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MEPs focus on ‘spy van’ case and Cyprus’ role in spy scandal in Greece

The independent criminal investigator Ilias Stephanou’s findings on the infamous ‘spy van’ case in 2019 came to fore on Wednesday when MEPs on a fact-finding mission on spyware in Cyprus focused on it.

Indicative are the remarks by Stelios Kouloglou, a member of the Committee of Inquiry to investigate the use of Pegasus and equivalent surveillance spyware (PEGA), on Active Radio in Nicosia.

Referring to the Committee’s meeting with Attorney General George Savvides, he said: “If the case of the van had not been covered up” then Greece would probably not be concerned now with the scandal of wiretapping of journalists’ and politicians’ telephone conversations.

The Committee flew from Cyprus to Greece late on Wednesday to continue investigations into the ‘spy van’ affair, as well as other spyware cases following the spy scandal that rocked Athens earlier this year.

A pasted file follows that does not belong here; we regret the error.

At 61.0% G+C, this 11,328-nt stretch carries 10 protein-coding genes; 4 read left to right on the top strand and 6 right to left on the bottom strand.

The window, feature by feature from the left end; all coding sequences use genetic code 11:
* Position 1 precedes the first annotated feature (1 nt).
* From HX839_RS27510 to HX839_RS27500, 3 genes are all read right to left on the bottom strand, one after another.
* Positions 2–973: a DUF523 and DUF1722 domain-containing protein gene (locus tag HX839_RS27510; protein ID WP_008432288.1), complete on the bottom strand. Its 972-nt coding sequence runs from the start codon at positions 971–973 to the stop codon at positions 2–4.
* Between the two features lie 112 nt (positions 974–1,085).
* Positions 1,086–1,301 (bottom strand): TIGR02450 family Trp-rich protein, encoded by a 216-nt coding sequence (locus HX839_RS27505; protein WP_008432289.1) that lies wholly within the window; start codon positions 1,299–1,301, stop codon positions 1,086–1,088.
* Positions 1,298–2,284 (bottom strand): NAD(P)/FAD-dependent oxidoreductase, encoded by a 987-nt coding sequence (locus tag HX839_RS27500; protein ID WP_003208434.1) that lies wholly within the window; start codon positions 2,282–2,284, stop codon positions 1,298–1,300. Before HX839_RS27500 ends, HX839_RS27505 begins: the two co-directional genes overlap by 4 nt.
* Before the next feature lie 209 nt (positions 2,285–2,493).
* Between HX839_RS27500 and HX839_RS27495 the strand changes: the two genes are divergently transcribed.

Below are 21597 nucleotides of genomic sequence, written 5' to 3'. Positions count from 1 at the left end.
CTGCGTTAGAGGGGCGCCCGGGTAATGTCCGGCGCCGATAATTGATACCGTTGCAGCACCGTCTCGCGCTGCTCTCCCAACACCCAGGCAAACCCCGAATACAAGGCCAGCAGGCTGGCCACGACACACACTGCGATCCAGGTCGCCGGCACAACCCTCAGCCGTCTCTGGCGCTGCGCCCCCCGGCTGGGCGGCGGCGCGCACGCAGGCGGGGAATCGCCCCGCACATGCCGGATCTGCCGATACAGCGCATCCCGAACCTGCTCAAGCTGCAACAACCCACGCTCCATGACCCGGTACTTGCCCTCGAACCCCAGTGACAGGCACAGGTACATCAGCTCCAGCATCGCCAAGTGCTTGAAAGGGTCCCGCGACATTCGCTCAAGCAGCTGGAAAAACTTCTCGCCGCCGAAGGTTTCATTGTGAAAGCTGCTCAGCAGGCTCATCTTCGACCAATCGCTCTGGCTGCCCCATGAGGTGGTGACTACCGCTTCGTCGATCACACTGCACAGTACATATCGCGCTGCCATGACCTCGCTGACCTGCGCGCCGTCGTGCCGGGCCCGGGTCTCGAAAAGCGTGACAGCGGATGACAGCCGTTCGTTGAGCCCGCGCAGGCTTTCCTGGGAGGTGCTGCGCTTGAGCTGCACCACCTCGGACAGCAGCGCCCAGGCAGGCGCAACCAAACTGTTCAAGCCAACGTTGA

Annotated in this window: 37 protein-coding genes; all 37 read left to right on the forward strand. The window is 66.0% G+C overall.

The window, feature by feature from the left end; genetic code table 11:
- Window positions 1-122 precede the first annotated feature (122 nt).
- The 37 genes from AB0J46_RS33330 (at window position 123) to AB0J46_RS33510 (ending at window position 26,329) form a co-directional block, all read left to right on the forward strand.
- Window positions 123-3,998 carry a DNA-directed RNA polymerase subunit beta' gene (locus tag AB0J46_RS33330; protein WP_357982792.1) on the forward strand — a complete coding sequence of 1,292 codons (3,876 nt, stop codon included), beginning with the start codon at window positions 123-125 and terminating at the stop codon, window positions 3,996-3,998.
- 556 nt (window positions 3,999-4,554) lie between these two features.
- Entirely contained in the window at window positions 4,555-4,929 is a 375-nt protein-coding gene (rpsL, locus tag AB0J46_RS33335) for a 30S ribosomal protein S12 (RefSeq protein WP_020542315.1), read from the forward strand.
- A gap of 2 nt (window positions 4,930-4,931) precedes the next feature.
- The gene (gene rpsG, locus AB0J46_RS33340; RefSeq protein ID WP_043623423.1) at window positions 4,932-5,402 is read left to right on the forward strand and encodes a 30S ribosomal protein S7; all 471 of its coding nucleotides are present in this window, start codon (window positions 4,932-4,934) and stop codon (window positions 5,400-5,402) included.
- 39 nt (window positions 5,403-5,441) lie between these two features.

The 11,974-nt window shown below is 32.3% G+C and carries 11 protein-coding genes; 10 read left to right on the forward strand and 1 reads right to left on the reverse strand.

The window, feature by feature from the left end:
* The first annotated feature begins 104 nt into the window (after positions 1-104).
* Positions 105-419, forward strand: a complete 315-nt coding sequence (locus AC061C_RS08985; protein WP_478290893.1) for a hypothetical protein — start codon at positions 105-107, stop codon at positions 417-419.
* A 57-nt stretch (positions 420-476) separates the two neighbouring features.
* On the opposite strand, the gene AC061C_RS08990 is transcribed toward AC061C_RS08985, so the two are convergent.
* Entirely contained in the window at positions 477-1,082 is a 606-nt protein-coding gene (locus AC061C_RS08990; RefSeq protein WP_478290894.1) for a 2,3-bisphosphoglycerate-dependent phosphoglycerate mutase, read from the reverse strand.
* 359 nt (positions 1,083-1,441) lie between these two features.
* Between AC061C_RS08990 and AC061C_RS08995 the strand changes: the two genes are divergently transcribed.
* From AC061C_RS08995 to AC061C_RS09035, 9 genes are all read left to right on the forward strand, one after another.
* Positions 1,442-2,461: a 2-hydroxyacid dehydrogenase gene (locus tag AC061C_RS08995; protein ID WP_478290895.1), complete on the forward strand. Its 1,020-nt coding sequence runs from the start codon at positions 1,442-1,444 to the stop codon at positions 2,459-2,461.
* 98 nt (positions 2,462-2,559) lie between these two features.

As for Savvides, he told journalists in Nicosia that the ‘spy van’ case is now officially closed and that the report cannot be made public.

He also said that there are no reasons for reopening it again at the moment.

However, if – at any time – the Law Office finds that there is enough evidence to issue a criminal investigation then it would be at Pega’s disposal.

Nonetheless, Kouloglou had underlined that lack of transparency is there in the handling of the ‘spy van’ case where former Israeli intelligence officer Tal Dilian was involved.

Headed by the former Israeli intelligence agent, WiSpear, a company specialised in providing end-to-end WiFi interception and security solutions, was reportedly the owner of the black van.

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